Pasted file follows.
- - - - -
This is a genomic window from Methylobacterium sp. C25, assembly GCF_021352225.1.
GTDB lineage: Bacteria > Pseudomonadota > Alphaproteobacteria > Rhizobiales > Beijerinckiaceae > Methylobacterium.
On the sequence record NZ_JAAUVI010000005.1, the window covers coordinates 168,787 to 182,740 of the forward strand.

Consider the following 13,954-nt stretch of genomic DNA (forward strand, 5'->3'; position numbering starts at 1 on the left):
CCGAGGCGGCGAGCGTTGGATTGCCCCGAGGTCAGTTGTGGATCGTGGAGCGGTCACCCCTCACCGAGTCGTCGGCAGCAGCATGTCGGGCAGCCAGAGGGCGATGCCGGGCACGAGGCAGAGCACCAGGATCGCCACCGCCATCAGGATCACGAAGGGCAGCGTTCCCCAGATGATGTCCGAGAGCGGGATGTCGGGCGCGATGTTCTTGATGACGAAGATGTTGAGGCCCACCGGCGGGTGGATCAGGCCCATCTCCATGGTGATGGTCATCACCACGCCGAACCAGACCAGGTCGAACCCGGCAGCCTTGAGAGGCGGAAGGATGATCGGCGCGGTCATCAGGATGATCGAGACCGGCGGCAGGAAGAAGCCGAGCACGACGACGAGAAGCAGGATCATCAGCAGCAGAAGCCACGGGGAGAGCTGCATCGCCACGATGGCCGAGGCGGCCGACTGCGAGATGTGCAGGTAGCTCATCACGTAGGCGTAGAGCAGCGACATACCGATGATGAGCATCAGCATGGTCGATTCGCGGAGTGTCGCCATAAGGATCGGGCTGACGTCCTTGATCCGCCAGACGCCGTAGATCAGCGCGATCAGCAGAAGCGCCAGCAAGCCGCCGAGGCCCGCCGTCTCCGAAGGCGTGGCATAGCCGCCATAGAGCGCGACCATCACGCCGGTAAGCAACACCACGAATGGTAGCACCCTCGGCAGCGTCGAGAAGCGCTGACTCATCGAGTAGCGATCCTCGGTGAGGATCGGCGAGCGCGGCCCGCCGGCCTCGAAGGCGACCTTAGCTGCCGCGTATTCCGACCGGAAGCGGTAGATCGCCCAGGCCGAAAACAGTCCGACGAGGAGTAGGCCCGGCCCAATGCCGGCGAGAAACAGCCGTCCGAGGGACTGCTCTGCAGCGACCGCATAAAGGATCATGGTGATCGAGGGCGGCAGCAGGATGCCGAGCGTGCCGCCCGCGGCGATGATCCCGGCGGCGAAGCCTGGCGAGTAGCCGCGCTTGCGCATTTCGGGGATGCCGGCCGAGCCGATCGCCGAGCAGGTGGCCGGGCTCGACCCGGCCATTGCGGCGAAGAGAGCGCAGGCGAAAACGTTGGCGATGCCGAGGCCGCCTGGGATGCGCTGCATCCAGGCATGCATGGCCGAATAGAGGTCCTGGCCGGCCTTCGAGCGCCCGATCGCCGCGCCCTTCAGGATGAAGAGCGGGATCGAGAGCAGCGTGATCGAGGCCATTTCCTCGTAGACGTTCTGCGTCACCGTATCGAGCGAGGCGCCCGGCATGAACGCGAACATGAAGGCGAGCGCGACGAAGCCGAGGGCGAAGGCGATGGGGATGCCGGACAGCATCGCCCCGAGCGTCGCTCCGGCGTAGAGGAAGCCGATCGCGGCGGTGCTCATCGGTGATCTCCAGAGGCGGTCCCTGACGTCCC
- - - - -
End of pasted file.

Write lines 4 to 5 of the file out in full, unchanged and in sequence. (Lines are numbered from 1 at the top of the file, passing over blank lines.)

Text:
Consider the following 13,954-nt stretch of genomic DNA (forward strand, 5'->3'; position numbering starts at 1 on the left):
CCGAGGCGGCGAGCGTTGGATTGCCCCGAGGTCAGTTGTGGATCGTGGAGCGGTCACCCCTCACCGAGTCGTCGGCAGCAGCATGTCGGGCAGCCAGAGGGCGATGCCGGGCACGAGGCAGAGCACCAGGATCGCCACCGCCATCAGGATCACGAAGGGCAGCGTTCCCCAGATGATGTCCGAGAGCGGGATGTCGGGCGCGATGTTCTTGATGACGAAGATGTTGAGGCCCACCGGCGGGTGGATCAGGCCCATCTCCATGGTGATGGTCATCACCACGCCGAACCAGACCAGGTCGAACCCGGCAGCCTTGAGAGGCGGAAGGATGATCGGCGCGGTCATCAGGATGATCGAGACCGGCGGCAGGAAGAAGCCGAGCACGACGACGAGAAGCAGGATCATCAGCAGCAGAAGCCACGGGGAGAGCTGCATCGCCACGATGGCCGAGGCGGCCGACTGCGAGATGTGCAGGTAGCTCATCACGTAGGCGTAGAGCAGCGACATACCGATGATGAGCATCAGCATGGTCGATTCGCGGAGTGTCGCCATAAGGATCGGGCTGACGTCCTTGATCCGCCAGACGCCGTAGATCAGCGCGATCAGCAGAAGCGCCAGCAAGCCGCCGAGGCCCGCCGTCTCCGAAGGCGTGGCATAGCCGCCATAGAGCGCGACCATCACGCCGGTAAGCAACACCACGAATGGTAGCACCCTCGGCAGCGTCGAGAAGCGCTGACTCATCGAGTAGCGATCCTCGGTGAGGATCGGCGAGCGCGGCCCGCCGGCCTCGAAGGCGACCTTAGCTGCCGCGTATTCCGACCGGAAGCGGTAGATCGCCCAGGCCGAAAACAGTCCGACGAGGAGTAGGCCCGGCCCAATGCCGGCGAGAAACAGCCGTCCGAGGGACTGCTCTGCAGCGACCGCATAAAGGATCATGGTGATCGAGGGCGGCAGCAGGATGCCGAGCGTGCCGCCCGCGGCGATGATCCCGGCGGCGAAGCCTGGCGAGTAGCCGCGCTTGCGCATTTCGGGGATGCCGGCCGAGCCGATCGCCGAGCAGGTGGCCGGGCTCGACCCGGCCATTGCGGCGAAGAGAGCGCAGGCGAAAACGTTGGCGATGCCGAGGCCGCCTGGGATGCGCTGCATCCAGGCATGCATGGCCGAATAGAGGTCCTGGCCGGCCTTCGAGCGCCCGATCGCCGCGCCCTTCAGGATGAAGAGCGGGATCGAGAGCAGCGTGATCGAGGCCATTTCCTCGTAGACGTTCTGCGTCACCGTATCGAGCGAGGCGCCCGGCATGAACGCGAACATGAAGGCGAGCGCGACGAAGCCGAGGGCGAAGGCGATGGGGATGCCGGACAGCATCGCCCCGAGCGTCGCTCCGGCGTAGAGGAAGCCGATCGCGGCGGTGCTCATCGGTGATCTCCAGAGGCGGTCCCTGACGTCCC